The Vital Signs Discography

Volume 1 (1989)

The local neo-pop album that not only "pioneered" the kind of 'post-modern' Pakistani pop music as we know it today, but the one that finally made talented matter like Nazia and Zoheb Hasan, Alamgir, Mohammed Ali Shehki, etc., sound like old news (and school). Within its tight neo-pop ditties was a pretty vivid documentation and reflection of all the euphoria and hope running through a new, urban middle-class generation of Pakistani's at the fall (from the sky) of a myopic, repressive dictatorship and advent of liberal democracy.

Top Tunes: Yeh Shaam, Musafir, Do Pal Ka Jeevan.

Volume 2 (1991)

In sound and production, Volume 2 was way ahead of its time, so much so that it can still match the well-produced and rich sounding pop albums today, a good ten years after its initial release. Deep, dark and subtly melancholic in mood, it is Rohail, the Floydian producer/engineer/co-composer in great form along with Junaid Jamshed and lyricist Shoaib Mansoor. Better still is the deeply melodic and moody playing by guitarist Rizwan-Ul-Haq who, though perfect for the Vital Signs' brand of rich FM-pop, was so very underrated.

Volume 2 (minus the two obnoxious Pepsi jingles introducing corporate-pop to the local scene), is not only the Vital Signs' finest and emotionally sincere hour, but it is also one of the post-'88 scene's very best albums.

Top Tunes: Mera Dil, Yaad Karna, Teray Liye, Bazaar, Aisa Na Ho Yeh Din.

Aitebar (1993)

The Vital Signs returned to the upbeat mood and theme of Volume 1, but apart from the beautiful title track and the explosive "Yehe Zameen," one would rather turn to the Strings, Awaz and the up 'n' coming Fringe Benefits for all the happy-go-lucky (albeit energetic and decently danceable) fluff stuff!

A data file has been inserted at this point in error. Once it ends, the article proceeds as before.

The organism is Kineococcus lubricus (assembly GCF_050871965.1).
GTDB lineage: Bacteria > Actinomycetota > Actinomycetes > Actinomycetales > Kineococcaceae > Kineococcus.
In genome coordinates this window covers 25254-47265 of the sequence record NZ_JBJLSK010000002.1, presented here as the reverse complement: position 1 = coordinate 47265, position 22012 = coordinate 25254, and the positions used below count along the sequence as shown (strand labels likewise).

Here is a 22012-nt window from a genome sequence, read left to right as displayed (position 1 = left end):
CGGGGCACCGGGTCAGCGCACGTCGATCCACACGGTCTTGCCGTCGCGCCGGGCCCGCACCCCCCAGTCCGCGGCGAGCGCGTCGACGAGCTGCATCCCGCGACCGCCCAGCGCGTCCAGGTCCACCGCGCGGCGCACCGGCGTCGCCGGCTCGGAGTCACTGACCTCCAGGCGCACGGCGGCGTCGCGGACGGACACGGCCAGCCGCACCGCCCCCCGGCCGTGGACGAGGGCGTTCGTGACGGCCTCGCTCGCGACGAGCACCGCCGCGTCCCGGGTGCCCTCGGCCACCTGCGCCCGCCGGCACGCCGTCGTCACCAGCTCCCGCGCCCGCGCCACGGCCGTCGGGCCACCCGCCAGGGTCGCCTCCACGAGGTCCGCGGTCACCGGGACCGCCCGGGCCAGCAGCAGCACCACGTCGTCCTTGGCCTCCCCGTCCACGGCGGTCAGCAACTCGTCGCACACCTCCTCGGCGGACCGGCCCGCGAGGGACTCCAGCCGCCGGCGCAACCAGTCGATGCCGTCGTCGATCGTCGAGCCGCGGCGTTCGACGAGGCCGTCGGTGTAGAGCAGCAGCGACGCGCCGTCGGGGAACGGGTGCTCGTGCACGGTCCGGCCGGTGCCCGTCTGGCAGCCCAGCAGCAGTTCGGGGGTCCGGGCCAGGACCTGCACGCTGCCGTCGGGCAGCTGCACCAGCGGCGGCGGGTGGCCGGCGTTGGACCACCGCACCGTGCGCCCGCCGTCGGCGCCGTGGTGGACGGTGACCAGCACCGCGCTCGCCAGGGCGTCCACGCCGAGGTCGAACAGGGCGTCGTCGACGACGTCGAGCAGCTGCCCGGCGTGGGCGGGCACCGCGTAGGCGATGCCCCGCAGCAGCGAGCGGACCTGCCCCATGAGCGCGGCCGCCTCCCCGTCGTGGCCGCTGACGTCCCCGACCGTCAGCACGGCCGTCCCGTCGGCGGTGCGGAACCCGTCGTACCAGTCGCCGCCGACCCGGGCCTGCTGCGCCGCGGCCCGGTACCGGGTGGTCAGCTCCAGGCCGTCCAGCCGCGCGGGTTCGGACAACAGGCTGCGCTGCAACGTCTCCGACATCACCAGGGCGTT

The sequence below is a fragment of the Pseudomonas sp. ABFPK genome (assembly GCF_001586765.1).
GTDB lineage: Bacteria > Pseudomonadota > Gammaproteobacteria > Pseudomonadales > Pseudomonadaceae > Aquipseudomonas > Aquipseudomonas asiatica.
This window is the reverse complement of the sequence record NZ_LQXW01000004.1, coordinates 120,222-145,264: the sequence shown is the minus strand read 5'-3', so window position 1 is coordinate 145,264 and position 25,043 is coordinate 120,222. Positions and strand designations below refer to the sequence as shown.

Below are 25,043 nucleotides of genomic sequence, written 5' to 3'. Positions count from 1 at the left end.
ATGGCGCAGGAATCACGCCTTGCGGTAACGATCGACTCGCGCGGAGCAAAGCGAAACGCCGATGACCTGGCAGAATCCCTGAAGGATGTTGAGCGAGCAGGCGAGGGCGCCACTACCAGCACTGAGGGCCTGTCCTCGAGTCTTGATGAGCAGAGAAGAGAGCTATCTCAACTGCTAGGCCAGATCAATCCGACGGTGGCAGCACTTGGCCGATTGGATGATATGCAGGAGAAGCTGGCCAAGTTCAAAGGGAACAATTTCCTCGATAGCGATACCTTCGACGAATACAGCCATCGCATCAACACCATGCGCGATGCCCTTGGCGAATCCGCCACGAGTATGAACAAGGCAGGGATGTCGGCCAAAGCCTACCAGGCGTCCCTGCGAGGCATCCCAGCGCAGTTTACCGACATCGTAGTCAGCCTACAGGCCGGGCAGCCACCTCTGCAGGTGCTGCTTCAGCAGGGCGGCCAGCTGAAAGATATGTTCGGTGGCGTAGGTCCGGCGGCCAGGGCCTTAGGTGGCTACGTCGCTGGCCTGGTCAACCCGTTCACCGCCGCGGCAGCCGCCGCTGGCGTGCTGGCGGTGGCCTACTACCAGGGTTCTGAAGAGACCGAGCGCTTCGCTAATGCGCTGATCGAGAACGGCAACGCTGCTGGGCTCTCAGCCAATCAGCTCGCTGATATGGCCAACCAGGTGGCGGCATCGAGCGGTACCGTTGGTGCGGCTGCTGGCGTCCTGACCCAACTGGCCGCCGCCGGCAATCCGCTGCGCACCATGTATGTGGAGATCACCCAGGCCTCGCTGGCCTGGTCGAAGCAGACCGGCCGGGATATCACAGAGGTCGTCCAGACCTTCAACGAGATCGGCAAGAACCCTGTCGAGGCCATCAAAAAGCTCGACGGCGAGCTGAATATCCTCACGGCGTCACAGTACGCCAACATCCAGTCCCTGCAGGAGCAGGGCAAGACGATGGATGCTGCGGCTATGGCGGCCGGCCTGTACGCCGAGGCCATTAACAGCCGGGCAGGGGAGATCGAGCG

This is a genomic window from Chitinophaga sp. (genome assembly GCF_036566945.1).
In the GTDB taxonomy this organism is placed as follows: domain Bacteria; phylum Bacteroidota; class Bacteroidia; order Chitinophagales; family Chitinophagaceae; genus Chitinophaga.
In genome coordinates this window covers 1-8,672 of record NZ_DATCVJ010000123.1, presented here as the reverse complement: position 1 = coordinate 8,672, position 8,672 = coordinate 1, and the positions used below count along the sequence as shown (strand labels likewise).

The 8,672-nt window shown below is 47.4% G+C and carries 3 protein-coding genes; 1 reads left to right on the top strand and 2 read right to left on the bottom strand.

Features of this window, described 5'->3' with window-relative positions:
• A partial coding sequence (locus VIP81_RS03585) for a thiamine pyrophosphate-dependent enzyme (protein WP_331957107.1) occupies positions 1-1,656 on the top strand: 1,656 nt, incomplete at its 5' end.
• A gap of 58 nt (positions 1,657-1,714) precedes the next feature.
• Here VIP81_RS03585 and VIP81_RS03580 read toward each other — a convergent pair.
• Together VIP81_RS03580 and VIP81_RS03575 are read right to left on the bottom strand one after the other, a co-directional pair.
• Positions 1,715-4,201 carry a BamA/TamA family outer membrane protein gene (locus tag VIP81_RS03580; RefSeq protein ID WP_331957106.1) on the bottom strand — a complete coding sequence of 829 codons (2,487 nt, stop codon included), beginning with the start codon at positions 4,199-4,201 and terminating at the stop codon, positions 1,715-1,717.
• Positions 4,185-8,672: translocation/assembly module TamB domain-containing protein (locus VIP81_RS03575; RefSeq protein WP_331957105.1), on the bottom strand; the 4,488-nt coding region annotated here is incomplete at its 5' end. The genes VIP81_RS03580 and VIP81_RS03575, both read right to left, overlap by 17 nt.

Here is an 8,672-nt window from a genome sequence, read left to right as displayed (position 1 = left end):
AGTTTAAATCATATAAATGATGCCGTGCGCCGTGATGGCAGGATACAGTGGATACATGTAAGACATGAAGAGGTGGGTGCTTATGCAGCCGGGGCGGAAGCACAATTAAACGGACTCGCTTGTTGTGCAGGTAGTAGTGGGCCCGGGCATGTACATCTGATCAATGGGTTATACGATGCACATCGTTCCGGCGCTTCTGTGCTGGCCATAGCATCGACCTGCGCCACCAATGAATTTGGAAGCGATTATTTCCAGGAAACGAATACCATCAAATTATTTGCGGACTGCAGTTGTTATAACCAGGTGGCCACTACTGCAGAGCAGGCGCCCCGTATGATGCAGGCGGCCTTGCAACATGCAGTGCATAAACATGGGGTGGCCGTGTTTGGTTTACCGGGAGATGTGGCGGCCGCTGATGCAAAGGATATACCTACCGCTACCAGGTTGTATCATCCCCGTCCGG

Top Tunes: Aitebar, Yehe Zameen, Woh Kon Thi.

Greatest Hits (1994)

Packed with the standard Vital Sign's hits (with, ironically, most of them being not exactly their best or greatest, as such), the impressive Vital Signs as the brooding-modern-urban-cowboys cover (by Asif Raza), becomes the best thing about the predictable album!

Top Tunes: Yeh Shaam, Sanwali, Do Pal Ka Jeevan, Aitebar.

Hum Tum (1995)

The album on which Rohail fired Rizwan-Ul-Haq, hired Aamir Zaki, fired Aamir Zaki to rent Assad Ahmed from Awaz and the last time the Vital Signs could be seen with their cool, long locks, tight cowboy boots and denims. Hum Tum also sees Rohail injecting the Floydian ambience and the moodiness of Volume 2 by further expanding it, enough to come out clean as one of the local pop scene's finest producers. And even though Junaid Jamshed and Shoaib Mansoor again do well to compliment the album's Floyd-meets-Eagles aura and the fusion of Volume 2-type moodiness and the Vital Signs trademark FM-pop melodicism with modern funk-rock. Hum Tum is really Rohail's baby, supported well (maybe even better than he would have by Aamir Zaki), by Assad Ahmed who brilliantly grabs Rohail's idea of blending together Dave Gilmour wailings, wah-wah-guitar and post-Nusrat Fateh Ali Khan eastern progressive-rock. The Vital Signs could have gone to greater heights, had Rohail not started to daydream about becoming a local Rupert Murdoch. He seems so tired now.

Top Tunes: Jaana Jaana, Main Chup Raha, Teray Liye (Unplugged).

Nadeem Farooq Paracha
May, 2000
The News International, Pakistan